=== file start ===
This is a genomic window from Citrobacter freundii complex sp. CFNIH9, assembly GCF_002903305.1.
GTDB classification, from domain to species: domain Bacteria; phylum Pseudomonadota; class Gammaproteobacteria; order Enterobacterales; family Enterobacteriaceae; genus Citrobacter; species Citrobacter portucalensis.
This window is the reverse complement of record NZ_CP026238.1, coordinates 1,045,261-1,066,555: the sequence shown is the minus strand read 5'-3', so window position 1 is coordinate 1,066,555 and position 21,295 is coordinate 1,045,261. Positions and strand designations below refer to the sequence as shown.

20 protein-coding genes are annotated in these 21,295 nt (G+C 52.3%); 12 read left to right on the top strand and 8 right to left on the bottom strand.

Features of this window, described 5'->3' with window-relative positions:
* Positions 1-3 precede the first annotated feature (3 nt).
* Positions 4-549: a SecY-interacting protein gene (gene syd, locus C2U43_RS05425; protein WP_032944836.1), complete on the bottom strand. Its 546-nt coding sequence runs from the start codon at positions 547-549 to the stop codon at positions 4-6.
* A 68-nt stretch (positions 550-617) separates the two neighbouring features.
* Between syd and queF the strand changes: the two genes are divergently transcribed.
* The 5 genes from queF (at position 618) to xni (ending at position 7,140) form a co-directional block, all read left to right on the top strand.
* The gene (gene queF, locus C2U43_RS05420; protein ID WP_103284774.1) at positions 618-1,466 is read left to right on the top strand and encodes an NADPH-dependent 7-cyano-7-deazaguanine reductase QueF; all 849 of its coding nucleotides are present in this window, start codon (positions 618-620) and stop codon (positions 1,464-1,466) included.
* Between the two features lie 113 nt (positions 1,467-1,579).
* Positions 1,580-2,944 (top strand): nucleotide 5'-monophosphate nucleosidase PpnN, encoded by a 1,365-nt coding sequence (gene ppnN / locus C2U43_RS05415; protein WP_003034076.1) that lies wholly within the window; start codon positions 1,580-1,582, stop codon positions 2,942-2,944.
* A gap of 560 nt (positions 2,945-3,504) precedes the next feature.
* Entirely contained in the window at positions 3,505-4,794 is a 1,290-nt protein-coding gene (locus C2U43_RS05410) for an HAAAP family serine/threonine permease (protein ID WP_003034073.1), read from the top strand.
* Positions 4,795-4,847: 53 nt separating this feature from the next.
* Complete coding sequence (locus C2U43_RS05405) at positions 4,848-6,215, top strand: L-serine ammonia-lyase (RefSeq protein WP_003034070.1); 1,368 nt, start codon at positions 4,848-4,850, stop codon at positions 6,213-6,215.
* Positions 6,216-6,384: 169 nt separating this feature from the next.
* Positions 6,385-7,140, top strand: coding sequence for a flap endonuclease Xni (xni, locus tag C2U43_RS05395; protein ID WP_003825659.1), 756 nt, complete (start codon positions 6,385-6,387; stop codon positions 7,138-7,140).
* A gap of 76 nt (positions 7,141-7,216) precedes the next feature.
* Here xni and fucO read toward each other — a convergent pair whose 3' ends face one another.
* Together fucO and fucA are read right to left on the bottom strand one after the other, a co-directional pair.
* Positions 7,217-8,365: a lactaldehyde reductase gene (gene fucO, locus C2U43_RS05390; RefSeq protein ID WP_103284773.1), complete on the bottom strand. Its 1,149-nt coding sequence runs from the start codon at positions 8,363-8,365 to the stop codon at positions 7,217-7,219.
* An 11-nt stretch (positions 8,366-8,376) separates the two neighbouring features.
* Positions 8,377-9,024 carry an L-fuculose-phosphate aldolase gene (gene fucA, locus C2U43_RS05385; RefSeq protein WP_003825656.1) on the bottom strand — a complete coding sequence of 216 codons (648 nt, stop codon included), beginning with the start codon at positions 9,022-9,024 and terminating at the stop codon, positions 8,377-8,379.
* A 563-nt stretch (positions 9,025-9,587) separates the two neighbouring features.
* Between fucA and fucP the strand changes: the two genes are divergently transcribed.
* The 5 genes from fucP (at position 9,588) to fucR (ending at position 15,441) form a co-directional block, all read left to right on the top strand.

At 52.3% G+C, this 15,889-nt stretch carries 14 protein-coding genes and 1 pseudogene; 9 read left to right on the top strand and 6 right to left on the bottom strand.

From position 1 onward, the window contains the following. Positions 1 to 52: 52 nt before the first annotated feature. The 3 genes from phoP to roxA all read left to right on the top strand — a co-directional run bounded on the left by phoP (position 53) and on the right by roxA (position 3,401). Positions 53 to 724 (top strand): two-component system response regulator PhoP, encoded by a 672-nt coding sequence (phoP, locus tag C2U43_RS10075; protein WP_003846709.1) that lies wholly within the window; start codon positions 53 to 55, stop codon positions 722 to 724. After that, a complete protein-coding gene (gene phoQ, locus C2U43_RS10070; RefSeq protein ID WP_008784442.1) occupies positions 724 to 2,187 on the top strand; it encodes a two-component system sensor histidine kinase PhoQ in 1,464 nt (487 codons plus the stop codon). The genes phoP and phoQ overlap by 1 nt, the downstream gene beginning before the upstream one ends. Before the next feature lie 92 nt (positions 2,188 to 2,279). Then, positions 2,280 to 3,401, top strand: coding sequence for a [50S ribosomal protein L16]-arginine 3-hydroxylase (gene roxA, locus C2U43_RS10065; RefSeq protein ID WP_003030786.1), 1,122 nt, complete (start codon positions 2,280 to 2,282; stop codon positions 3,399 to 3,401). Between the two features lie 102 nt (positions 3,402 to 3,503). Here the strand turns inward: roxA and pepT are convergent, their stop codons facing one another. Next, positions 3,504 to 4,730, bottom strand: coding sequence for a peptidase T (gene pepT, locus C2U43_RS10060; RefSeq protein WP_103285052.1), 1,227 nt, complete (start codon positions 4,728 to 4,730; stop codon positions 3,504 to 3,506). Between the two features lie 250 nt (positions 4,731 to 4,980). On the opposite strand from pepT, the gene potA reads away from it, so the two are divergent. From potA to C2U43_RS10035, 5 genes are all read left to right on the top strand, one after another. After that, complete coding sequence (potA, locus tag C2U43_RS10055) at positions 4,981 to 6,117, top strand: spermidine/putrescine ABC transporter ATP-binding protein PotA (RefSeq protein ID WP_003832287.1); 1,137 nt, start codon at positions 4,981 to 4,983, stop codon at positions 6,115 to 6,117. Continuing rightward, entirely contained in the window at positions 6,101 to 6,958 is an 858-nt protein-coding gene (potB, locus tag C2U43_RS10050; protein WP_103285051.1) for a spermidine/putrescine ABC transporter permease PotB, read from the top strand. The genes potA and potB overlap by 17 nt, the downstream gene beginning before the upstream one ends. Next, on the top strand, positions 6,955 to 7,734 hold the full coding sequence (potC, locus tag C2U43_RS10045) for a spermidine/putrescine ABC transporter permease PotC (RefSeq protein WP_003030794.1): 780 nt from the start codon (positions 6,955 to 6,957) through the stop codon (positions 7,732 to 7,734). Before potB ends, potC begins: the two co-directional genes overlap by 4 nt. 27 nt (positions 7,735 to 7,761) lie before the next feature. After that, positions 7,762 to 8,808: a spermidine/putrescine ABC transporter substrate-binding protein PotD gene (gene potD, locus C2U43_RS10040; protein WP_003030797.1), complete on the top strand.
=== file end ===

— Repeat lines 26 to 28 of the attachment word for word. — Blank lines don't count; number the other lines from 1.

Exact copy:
* A 563-nt stretch (positions 9,025-9,587) separates the two neighbouring features.
* Between fucA and fucP the strand changes: the two genes are divergently transcribed.
* The 5 genes from fucP (at position 9,588) to fucR (ending at position 15,441) form a co-directional block, all read left to right on the top strand.